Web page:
Only A Watermark

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I’ve been lying around the last couple of days, reading multiple books.  When my brain is fatigued I go back to Henry Adams’ The Education of Henry Adams, an autobiography, written in the third person, and I am enjoying it immensely.  Henry was the great-grandson and grandson of the two Adams presidents, John Adams and John Quincy Adams.
I first met Henry Adams when reading  All The Great Prizes: The Life of John Hay from Lincoln to Roosevelt, another very good book.
Hearing first hand accounts about Quincy and Boston in the mid-nineteenth century fascinates me, and the commentary on his Harvard education revealed that my notions about Harvard in that century are not at all accurate:
For generation after generation, Adams’s and Browses and Boylstons and Gorhams had gone to Harvard College, and although none of them, as far as known, had ever done any good there, or thought himself the better for it, custom, social ties, convenience, and, above all, economy, kept each generation in the track.  Any other education would have required a serious effort, but no one took Harvard College seriously.  All went there because their friends went there, and the College was their ideal of social self-respect.  Harvard College, as far as it educated at all, was a mild and liberal school, which sent young men into the world with all they needed to make respectable citizens, and something of what they wanted to make useful ones.  Leaders of men it never tried to make.  Its ideals were altogether different.  The Unitarian clergy had given to the College a character of moderation, balance, judgment, restraint, what the French called mesure; excellent traits, which the College attained with singular success, so that its graduates could commonly be recognized by the stamp, but such a type of character rarely lent itself to autobiography.  In effect, the school created a type but not a will.  Four years of Harvard College, if successful, resulted in an autobiographical blank, a mind on which only a water-mark had been stamped.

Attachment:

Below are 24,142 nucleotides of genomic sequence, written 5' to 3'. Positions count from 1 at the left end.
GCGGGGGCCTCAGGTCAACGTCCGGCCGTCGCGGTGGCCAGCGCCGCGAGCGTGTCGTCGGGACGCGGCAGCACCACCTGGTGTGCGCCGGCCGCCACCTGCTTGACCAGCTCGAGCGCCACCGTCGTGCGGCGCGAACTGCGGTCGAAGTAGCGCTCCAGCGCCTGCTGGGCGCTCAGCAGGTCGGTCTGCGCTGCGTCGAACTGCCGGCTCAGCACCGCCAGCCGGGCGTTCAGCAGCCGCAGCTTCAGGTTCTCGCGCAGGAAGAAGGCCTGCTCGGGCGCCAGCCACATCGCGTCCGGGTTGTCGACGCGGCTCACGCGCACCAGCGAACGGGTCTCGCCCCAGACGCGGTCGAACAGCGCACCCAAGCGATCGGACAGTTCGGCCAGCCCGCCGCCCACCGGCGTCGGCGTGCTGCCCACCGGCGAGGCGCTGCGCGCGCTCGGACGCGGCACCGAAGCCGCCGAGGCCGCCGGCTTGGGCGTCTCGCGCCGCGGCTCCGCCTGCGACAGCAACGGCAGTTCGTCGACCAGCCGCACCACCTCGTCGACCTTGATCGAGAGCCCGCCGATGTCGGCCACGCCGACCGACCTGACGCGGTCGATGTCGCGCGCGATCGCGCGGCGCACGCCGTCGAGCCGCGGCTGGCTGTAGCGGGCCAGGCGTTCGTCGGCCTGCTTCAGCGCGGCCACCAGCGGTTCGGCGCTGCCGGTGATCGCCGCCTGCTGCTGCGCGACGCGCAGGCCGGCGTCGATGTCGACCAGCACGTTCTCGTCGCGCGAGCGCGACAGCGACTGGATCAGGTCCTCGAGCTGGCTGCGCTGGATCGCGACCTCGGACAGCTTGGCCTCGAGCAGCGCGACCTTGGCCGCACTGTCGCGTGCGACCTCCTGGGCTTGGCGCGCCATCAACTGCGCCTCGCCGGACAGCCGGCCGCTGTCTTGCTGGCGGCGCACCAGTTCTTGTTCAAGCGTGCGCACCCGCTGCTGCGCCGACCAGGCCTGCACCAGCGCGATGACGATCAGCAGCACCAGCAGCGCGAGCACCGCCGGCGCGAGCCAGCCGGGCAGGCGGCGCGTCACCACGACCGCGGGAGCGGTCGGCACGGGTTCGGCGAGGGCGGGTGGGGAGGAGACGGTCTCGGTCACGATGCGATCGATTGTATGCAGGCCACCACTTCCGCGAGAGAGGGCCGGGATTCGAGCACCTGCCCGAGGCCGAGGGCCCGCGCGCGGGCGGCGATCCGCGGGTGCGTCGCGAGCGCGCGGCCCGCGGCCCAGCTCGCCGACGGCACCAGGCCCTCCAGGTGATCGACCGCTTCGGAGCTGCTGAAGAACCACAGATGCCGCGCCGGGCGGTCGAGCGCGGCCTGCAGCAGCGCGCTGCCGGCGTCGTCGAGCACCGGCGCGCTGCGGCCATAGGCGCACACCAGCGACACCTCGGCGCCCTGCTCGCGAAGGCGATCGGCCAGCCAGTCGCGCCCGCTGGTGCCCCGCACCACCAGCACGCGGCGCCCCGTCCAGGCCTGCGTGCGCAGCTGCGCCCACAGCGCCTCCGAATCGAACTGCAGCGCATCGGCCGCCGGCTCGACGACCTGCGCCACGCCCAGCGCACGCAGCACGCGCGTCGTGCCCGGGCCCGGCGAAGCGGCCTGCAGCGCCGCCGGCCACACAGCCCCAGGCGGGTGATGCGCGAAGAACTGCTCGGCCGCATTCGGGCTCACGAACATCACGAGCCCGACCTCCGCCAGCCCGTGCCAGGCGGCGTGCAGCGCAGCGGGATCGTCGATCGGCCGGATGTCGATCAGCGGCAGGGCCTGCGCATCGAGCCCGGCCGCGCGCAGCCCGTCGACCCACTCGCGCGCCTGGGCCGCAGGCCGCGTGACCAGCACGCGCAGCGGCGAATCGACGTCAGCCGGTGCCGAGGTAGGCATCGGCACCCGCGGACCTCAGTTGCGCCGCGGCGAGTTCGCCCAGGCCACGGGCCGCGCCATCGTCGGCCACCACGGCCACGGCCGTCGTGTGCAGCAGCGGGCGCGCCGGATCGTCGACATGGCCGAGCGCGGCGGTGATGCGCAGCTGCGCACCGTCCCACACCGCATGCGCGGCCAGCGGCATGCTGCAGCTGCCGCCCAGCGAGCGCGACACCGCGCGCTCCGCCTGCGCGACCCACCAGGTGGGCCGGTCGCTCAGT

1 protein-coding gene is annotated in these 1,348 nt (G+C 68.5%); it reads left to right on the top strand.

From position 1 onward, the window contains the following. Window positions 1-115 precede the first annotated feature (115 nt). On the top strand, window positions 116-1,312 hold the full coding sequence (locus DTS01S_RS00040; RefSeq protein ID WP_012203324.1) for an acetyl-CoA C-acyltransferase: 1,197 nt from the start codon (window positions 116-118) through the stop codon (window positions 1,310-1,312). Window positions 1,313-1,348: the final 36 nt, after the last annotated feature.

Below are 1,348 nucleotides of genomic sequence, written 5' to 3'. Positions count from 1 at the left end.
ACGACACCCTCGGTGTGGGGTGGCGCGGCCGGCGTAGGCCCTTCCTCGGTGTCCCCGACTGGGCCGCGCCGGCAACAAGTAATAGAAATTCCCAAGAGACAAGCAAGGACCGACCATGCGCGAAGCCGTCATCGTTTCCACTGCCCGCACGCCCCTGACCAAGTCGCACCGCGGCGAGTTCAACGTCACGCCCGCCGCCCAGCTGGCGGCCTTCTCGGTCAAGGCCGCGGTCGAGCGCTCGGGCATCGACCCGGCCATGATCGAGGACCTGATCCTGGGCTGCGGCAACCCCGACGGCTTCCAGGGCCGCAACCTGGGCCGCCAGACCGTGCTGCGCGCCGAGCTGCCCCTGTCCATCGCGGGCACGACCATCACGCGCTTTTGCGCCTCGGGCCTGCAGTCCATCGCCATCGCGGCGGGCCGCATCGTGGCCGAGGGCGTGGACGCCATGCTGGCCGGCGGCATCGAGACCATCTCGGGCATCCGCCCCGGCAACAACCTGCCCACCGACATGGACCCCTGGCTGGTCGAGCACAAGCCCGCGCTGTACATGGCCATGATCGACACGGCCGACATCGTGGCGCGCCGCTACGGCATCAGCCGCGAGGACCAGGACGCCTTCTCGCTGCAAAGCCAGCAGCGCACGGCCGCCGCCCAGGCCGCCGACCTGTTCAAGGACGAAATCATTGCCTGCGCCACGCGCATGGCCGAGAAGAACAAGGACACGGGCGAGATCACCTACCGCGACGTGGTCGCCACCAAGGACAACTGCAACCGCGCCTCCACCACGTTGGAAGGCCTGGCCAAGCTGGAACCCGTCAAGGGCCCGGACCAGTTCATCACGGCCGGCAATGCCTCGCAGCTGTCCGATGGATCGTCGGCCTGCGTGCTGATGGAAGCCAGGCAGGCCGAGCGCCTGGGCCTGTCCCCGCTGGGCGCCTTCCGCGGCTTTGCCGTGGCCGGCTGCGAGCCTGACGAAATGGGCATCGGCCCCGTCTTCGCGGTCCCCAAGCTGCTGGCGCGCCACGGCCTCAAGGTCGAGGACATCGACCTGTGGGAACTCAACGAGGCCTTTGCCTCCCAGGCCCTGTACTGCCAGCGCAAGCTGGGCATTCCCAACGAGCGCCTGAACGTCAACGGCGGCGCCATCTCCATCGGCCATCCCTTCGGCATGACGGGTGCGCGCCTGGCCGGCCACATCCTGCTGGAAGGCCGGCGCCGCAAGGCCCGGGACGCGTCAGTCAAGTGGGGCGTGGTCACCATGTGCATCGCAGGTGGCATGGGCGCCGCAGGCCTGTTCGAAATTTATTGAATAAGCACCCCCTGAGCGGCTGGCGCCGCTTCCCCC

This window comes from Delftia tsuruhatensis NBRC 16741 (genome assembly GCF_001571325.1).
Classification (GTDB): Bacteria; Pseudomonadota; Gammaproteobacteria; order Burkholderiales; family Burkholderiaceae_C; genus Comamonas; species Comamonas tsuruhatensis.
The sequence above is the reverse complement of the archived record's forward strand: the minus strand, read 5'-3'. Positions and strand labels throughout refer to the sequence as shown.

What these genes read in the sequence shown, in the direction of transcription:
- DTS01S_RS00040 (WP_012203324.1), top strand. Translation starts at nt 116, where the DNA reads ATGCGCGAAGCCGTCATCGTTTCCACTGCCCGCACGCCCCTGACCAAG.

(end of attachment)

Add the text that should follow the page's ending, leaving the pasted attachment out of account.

I’ve arrived now, in Germany, with Mr. Adams as he continues his “education.”  It surprises me, how small the world seems to be as he frequently comes across  acquaintances from America.  I find myself going to the computer to research places and names he mentions.  Reading this is a wonderful way to learn history, and to visit places vicariously, but I especially enjoy the glimpses into that culture and society.  And I’ve noticed that human nature is a predictable constant.
The book is available for download at Gutenberg Press.

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